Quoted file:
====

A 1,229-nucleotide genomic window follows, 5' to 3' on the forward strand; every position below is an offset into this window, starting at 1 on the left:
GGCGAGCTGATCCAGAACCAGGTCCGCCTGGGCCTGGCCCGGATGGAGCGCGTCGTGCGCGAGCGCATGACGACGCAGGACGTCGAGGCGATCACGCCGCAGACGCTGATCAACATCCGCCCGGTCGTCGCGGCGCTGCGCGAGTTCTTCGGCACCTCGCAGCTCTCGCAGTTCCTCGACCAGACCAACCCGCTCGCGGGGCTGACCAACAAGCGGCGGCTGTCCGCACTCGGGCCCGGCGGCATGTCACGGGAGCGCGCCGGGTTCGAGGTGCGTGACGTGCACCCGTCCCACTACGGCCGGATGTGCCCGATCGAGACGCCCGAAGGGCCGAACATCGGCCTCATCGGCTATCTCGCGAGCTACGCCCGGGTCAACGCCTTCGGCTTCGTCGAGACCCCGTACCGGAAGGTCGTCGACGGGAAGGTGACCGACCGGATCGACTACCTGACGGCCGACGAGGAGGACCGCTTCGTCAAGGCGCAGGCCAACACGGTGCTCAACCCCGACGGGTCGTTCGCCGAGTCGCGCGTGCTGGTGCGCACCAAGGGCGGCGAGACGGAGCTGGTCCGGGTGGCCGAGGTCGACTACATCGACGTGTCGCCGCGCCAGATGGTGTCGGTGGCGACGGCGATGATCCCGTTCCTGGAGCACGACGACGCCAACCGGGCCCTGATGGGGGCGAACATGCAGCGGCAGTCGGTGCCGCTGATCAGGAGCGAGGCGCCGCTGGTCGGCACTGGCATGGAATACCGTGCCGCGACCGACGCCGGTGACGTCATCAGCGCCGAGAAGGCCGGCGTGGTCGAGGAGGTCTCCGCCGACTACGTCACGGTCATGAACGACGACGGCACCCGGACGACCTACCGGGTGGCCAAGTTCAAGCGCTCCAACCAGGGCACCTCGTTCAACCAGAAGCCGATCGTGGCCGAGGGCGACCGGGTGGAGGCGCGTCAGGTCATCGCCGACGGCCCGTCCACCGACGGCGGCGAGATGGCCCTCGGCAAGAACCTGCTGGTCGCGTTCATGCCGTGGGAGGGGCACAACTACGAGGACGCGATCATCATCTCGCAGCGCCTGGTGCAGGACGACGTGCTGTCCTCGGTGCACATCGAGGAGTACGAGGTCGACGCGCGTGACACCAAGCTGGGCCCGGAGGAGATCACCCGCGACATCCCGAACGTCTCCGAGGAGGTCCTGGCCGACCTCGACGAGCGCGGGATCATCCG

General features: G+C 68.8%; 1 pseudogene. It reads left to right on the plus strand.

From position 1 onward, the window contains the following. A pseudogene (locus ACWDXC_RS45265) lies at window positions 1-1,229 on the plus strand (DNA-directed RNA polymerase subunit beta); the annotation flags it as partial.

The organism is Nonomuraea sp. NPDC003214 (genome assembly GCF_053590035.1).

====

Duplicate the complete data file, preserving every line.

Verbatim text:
A 1,229-nucleotide genomic window follows, 5' to 3' on the forward strand; every position below is an offset into this window, starting at 1 on the left:
GGCGAGCTGATCCAGAACCAGGTCCGCCTGGGCCTGGCCCGGATGGAGCGCGTCGTGCGCGAGCGCATGACGACGCAGGACGTCGAGGCGATCACGCCGCAGACGCTGATCAACATCCGCCCGGTCGTCGCGGCGCTGCGCGAGTTCTTCGGCACCTCGCAGCTCTCGCAGTTCCTCGACCAGACCAACCCGCTCGCGGGGCTGACCAACAAGCGGCGGCTGTCCGCACTCGGGCCCGGCGGCATGTCACGGGAGCGCGCCGGGTTCGAGGTGCGTGACGTGCACCCGTCCCACTACGGCCGGATGTGCCCGATCGAGACGCCCGAAGGGCCGAACATCGGCCTCATCGGCTATCTCGCGAGCTACGCCCGGGTCAACGCCTTCGGCTTCGTCGAGACCCCGTACCGGAAGGTCGTCGACGGGAAGGTGACCGACCGGATCGACTACCTGACGGCCGACGAGGAGGACCGCTTCGTCAAGGCGCAGGCCAACACGGTGCTCAACCCCGACGGGTCGTTCGCCGAGTCGCGCGTGCTGGTGCGCACCAAGGGCGGCGAGACGGAGCTGGTCCGGGTGGCCGAGGTCGACTACATCGACGTGTCGCCGCGCCAGATGGTGTCGGTGGCGACGGCGATGATCCCGTTCCTGGAGCACGACGACGCCAACCGGGCCCTGATGGGGGCGAACATGCAGCGGCAGTCGGTGCCGCTGATCAGGAGCGAGGCGCCGCTGGTCGGCACTGGCATGGAATACCGTGCCGCGACCGACGCCGGTGACGTCATCAGCGCCGAGAAGGCCGGCGTGGTCGAGGAGGTCTCCGCCGACTACGTCACGGTCATGAACGACGACGGCACCCGGACGACCTACCGGGTGGCCAAGTTCAAGCGCTCCAACCAGGGCACCTCGTTCAACCAGAAGCCGATCGTGGCCGAGGGCGACCGGGTGGAGGCGCGTCAGGTCATCGCCGACGGCCCGTCCACCGACGGCGGCGAGATGGCCCTCGGCAAGAACCTGCTGGTCGCGTTCATGCCGTGGGAGGGGCACAACTACGAGGACGCGATCATCATCTCGCAGCGCCTGGTGCAGGACGACGTGCTGTCCTCGGTGCACATCGAGGAGTACGAGGTCGACGCGCGTGACACCAAGCTGGGCCCGGAGGAGATCACCCGCGACATCCCGAACGTCTCCGAGGAGGTCCTGGCCGACCTCGACGAGCGCGGGATCATCCG

General features: G+C 68.8%; 1 pseudogene. It reads left to right on the plus strand.

From position 1 onward, the window contains the following. A pseudogene (locus ACWDXC_RS45265) lies at window positions 1-1,229 on the plus strand (DNA-directed RNA polymerase subunit beta); the annotation flags it as partial.

The organism is Nonomuraea sp. NPDC003214 (genome assembly GCF_053590035.1).